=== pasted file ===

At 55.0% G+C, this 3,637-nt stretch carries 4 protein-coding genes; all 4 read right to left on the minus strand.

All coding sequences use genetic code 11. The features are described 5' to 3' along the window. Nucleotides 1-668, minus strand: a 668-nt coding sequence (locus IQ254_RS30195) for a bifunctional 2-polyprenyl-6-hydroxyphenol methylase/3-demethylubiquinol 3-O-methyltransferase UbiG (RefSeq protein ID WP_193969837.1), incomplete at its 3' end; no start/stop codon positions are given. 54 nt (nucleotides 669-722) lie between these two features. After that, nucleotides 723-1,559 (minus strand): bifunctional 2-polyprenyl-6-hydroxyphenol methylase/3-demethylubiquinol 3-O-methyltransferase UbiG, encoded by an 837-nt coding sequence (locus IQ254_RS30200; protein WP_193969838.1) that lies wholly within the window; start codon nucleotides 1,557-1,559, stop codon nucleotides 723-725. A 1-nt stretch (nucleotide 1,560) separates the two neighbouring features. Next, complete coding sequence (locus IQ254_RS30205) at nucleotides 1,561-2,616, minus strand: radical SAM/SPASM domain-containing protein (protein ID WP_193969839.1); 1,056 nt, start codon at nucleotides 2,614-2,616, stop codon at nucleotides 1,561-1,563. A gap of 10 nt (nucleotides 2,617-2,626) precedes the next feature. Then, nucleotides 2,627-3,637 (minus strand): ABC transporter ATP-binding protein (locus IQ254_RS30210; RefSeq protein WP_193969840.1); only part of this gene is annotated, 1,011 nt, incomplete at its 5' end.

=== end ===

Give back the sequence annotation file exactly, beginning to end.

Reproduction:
At 55.0% G+C, this 3,637-nt stretch carries 4 protein-coding genes; all 4 read right to left on the minus strand.

All coding sequences use genetic code 11. The features are described 5' to 3' along the window. Nucleotides 1-668, minus strand: a 668-nt coding sequence (locus IQ254_RS30195) for a bifunctional 2-polyprenyl-6-hydroxyphenol methylase/3-demethylubiquinol 3-O-methyltransferase UbiG (RefSeq protein ID WP_193969837.1), incomplete at its 3' end; no start/stop codon positions are given. 54 nt (nucleotides 669-722) lie between these two features. After that, nucleotides 723-1,559 (minus strand): bifunctional 2-polyprenyl-6-hydroxyphenol methylase/3-demethylubiquinol 3-O-methyltransferase UbiG, encoded by an 837-nt coding sequence (locus IQ254_RS30200; protein WP_193969838.1) that lies wholly within the window; start codon nucleotides 1,557-1,559, stop codon nucleotides 723-725. A 1-nt stretch (nucleotide 1,560) separates the two neighbouring features. Next, complete coding sequence (locus IQ254_RS30205) at nucleotides 1,561-2,616, minus strand: radical SAM/SPASM domain-containing protein (protein ID WP_193969839.1); 1,056 nt, start codon at nucleotides 2,614-2,616, stop codon at nucleotides 1,561-1,563. A gap of 10 nt (nucleotides 2,617-2,626) precedes the next feature. Then, nucleotides 2,627-3,637 (minus strand): ABC transporter ATP-binding protein (locus IQ254_RS30210; RefSeq protein WP_193969840.1); only part of this gene is annotated, 1,011 nt, incomplete at its 5' end.